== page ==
In 2011, the Obama administration launched its Partnership for Growth initiative which aims to mobilize resources and expertise from both the U.S. government and select bilateral partners to jointly address constraints to broad-based economic growth. In the administration’s fiscal 2014 budget request, three of the four Partnership for Growth countries would record substantial increases in their aid budgets from fiscal 2012: El Salvador (51 percent), Tanzania (17 percent) and the Philippines (4 percent). Interestingly and surprisingly, U.S. bilateral aid spending in Ghana – the fourth Partnership for Growth country – is expected to drop by 7 percent from fiscal 2012. According to the administration, it has selected these four countries as participants in the Partnership for Growth on the basis of their commitment to democratic governance and sustainable development.
Following Obama and Indonesian President Susilo Bambang Yudhoyono’s 2010 signing of a comprehensive partnership between their two countries, the United States has bolstered its development engagement with Jakarta. For fiscal 2014, the Obama administration has requested $152 million in bilateral aid to Indonesia, up 5 percent from 2012 levels. Only last month, the U.S. Embassy in Jakarta and the Indonesian Ministry of Education and Culture announced a $6 million expansion of the USAID University Partnership Program, which provides funding for joint research conducted by Indonesian and U.S. universities.
Following its withdrawal from Iraq in December 2011, the United States plans to wind down its combat operations in Afghanistan by the end of 2014. Against this backdrop, the United States has also reduced its development footprint in the Afghanistan-Pakistan region and more significantly so in Iraq. For fiscal 2014, the Obama administration has requested $1.7 billion in bilateral aid to Afghanistan, down 9 percent from 2012. Meanwhile, the administration has requested $766 million in bilateral aid to Pakistan, representing a decrease of 15 percent from 2012. However, Afghanistan and Pakistan will remain the two largest recipients of U.S. development assistance.
On the other hand, Iraq is now poised to have one of the United States’ smallest bilateral aid programs in the Middle East. In 2014, U.S. bilateral aid to Iraq is expected to stand at $22.5 million, a staggering 91 percent reduction from 2012. Until recently, Iraq was the fourth largest recipient of U.S. international affairs spending.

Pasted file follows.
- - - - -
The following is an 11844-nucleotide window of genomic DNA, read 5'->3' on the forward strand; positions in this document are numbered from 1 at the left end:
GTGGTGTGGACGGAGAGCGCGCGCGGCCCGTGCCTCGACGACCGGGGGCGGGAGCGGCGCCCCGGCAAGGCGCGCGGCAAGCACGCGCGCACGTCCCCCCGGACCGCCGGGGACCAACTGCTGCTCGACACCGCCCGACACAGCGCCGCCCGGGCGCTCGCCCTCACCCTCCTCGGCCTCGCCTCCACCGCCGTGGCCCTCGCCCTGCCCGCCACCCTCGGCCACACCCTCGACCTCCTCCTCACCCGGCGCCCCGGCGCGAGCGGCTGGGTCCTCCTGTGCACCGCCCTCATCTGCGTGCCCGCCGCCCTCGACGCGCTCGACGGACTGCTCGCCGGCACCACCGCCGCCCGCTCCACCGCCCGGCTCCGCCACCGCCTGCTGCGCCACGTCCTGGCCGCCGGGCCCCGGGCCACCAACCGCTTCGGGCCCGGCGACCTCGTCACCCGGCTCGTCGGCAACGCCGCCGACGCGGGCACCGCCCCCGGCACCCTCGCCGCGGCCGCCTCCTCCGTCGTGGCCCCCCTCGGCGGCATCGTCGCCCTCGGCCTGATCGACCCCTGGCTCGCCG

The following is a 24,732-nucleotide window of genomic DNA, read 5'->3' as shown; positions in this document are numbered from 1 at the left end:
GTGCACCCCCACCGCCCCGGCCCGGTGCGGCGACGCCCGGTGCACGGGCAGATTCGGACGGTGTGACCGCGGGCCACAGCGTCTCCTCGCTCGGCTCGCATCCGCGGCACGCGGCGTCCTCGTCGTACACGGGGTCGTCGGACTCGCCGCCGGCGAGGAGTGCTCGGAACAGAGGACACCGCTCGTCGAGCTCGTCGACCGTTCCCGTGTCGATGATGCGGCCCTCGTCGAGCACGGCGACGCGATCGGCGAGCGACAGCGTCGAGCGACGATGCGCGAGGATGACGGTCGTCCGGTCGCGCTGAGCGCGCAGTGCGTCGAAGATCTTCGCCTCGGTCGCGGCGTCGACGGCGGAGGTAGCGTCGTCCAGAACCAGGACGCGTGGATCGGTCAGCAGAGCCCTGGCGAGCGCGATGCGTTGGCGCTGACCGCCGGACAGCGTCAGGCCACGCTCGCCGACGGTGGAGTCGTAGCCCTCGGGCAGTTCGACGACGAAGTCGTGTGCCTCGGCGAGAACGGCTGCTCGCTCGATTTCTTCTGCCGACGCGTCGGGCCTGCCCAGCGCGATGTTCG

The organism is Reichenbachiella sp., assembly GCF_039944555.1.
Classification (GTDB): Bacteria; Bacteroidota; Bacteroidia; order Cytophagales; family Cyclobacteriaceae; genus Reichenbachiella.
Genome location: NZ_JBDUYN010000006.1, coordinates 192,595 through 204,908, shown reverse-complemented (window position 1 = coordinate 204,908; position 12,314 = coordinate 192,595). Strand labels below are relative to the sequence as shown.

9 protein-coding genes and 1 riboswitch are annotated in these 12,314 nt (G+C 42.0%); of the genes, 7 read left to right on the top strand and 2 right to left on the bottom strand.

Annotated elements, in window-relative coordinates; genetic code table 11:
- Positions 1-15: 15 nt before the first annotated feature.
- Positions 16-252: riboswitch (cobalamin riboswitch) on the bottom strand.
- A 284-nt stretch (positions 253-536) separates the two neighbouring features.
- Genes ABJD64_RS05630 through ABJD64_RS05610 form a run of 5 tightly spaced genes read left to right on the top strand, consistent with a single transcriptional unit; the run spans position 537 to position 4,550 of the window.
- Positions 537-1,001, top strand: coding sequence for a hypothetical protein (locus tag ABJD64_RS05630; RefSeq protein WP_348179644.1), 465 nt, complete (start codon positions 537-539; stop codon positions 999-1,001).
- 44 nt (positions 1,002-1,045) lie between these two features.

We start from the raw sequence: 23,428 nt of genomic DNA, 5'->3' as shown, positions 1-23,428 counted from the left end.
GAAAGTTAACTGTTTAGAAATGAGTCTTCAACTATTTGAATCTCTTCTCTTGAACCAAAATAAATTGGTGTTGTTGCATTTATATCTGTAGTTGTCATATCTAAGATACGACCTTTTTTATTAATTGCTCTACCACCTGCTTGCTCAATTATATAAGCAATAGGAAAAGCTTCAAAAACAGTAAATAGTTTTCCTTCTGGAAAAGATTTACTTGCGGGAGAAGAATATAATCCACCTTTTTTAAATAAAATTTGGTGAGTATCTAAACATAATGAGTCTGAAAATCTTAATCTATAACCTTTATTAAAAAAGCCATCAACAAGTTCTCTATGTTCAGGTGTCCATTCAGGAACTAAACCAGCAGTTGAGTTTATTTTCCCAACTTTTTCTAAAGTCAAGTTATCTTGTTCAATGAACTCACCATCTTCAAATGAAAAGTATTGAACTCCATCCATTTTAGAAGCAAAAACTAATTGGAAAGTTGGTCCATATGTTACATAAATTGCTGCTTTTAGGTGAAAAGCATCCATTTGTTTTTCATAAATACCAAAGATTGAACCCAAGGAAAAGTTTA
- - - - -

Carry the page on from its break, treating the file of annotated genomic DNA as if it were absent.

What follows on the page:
For fiscal 2014, the Obama administration has requested $442 million in bilateral aid to South Africa, down 18 percent from 2012 levels. The bulk of U.S. foreign aid to South Africa currently supports HIV and AIDS programming under the U.S. President’s Emergency Plan for AIDS Relief. In a bid to foster the long-term sustainability of PEPFAR, the Obama administration had earlier pledged to increasingly transfer the initiative’s financial and managerial burden to many of the initiative’s host countries, including in South Africa. Both the U.S. and South African governments anticipate that in the coming years, PEPFAR funding for South Africa will gradually decline to $250 million by 2017, just above half of 2012 levels.
Despite strong bipartisan backing for U.S. development engagement in South Sudan, the U.S. foreign aid budget for the country is likely to be slashed significantly in fiscal 2014. For the next fiscal year, the Obama administration has requested $330 million in U.S. bilateral assistance to South Sudan, representing a reduction of 8 percent from 2012 levels. According to the administration, the United States’ continuing assistance to South Sudan aims to accelerate progress in key areas including governance, conflict mitigation, agriculture, infrastructure, and basic education. In 2011, the United States joined other donors in expressing concern to the government in Juba over the alleged misuse of foreign aid to the country.